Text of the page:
By Alastair Bland
State law has historically prohibited winetasting rooms from serving anything brawnier than one-ounce tastes. On July 16, that paltry limitation at last went out the window when Gov. Schwarzenegger signed into law Assembly Bill 2004. The bill, written by Assemblywoman Noreen Evans, will permit wineries to sell glasses of wine for immediate consumption and even entire bottles for drinking on the premises beginning in 2009.
The bill clears up a longstanding gray area in the law books, which have never explicitly permitted winery patrons to taste more that small sample-size servings of wine onsite, a vagueness interpreted by the Department of Alcoholic Beverage Control to mean such behavior as drinking a bottle at the picnic table outside is illegal.
But Michael Falasco, director of state relations at the Wine Institute, says the bill won't actually change much in the way things work in the wine country. Many wineries, he notes, have long encouraged and accommodated the enjoyment of full bottles on the premises. Thus, AB 2004 merely adjusts the law to accommodate activity that was already occurring. Evans herself said in a written statement, "This bill is just common sense and will legalize what many people have been doing all along."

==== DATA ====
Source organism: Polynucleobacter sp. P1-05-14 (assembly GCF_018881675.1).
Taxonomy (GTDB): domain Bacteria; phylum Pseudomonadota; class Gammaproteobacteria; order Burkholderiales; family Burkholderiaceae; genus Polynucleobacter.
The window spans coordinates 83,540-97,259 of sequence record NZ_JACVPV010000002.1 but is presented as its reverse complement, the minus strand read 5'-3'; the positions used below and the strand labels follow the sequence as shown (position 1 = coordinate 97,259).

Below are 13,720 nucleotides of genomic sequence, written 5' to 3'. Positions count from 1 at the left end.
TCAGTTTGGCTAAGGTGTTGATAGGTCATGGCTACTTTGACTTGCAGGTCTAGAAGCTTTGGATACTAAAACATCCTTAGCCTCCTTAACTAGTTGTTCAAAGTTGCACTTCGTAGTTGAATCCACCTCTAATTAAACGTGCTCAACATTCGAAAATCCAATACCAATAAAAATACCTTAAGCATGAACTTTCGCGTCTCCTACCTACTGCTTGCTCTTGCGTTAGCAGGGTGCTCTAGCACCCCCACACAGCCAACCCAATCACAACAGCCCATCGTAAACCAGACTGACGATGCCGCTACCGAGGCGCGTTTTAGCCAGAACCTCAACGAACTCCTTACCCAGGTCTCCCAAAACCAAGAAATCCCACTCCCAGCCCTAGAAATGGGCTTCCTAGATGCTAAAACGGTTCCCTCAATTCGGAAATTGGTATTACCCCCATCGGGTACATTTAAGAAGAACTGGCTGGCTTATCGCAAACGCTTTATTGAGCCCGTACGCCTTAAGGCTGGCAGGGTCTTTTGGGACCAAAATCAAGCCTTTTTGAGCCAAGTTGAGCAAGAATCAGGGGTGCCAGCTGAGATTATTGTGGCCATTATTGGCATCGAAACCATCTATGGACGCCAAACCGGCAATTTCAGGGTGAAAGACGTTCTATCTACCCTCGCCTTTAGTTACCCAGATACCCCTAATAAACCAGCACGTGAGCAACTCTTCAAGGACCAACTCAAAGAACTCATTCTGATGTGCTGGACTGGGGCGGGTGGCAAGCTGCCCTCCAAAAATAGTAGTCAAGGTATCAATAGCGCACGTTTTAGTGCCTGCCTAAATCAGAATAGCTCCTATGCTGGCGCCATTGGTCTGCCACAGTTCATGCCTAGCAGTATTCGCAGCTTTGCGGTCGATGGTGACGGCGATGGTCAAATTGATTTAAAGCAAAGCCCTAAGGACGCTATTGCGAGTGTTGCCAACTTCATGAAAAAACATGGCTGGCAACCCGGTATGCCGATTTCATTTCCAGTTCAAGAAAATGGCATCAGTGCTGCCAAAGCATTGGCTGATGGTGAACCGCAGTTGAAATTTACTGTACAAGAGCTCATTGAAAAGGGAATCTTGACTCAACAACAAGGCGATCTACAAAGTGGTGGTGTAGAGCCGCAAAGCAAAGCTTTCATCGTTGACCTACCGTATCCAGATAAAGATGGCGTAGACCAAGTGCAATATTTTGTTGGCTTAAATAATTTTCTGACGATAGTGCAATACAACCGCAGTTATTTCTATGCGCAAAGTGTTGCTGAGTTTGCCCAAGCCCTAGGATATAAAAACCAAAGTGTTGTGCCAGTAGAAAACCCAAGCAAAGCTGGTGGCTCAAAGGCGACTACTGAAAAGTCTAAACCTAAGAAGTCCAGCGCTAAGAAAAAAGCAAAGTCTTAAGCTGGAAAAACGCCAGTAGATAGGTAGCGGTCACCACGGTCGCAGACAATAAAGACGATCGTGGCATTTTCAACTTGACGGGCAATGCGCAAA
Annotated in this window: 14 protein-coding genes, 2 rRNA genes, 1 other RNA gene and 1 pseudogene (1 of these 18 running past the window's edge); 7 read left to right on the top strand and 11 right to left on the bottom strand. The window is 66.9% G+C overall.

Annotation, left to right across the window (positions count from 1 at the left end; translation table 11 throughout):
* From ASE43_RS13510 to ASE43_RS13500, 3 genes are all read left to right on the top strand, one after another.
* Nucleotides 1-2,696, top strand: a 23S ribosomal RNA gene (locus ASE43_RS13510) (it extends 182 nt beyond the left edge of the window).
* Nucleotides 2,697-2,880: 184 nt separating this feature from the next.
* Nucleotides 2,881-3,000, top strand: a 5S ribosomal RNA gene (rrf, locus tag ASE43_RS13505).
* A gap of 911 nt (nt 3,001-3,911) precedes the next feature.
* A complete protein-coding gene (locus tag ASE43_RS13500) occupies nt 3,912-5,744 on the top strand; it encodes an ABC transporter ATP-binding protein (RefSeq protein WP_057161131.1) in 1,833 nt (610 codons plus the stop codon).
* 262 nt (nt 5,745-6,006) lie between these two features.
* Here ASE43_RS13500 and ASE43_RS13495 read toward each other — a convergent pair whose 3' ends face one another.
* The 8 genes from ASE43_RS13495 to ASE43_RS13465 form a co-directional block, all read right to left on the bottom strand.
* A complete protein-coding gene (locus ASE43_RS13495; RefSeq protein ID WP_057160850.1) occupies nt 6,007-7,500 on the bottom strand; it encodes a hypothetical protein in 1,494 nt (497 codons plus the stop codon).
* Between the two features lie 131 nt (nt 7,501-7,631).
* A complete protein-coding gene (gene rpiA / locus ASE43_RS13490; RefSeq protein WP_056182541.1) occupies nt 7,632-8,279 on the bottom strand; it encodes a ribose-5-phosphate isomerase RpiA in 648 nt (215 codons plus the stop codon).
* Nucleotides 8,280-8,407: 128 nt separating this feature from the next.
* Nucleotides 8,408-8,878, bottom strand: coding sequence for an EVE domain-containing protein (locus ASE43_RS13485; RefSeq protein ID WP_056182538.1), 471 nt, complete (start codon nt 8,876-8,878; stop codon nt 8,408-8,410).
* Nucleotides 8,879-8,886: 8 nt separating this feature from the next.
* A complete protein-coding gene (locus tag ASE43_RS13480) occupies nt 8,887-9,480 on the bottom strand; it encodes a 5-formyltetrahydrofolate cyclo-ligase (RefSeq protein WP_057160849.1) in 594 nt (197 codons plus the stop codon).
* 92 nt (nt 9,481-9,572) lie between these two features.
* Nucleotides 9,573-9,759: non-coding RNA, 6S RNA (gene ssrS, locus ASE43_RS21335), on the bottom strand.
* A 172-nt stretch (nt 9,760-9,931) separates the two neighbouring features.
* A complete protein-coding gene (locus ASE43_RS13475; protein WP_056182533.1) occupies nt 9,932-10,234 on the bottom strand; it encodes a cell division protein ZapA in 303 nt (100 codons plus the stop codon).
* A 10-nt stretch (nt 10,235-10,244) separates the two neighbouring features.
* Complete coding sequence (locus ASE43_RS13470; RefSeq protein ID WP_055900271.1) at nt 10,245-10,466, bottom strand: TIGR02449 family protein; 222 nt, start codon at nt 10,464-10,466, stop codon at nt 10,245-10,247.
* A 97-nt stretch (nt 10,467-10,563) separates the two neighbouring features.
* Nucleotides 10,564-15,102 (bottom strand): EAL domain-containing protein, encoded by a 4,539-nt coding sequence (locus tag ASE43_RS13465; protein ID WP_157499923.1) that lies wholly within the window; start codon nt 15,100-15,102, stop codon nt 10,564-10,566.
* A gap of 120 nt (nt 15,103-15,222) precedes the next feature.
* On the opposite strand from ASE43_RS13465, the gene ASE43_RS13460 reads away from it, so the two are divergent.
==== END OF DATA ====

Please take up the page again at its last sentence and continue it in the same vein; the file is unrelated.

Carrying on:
Before AB 2004, wineries were allowed to offer the "tasting" of wine, not "consumption," with the happy supposition being that most or all wine country tourists avidly use the provided spit bucket when running through a winery's lineup. Unlikely, notes Falasco, who points out that 15 dainty tastes at a winery or two constitutes a pint of wine.
Speaking of pints, brewpubs have long been allowed to both make an alcoholic beverage and serve it in full portions onsite. Assembly Bill 2004 merely grants wineries equal privilege in 2009. Until then, it's sniff, sip and spit for winery visitors, like we've been doing all along. Wink wink.
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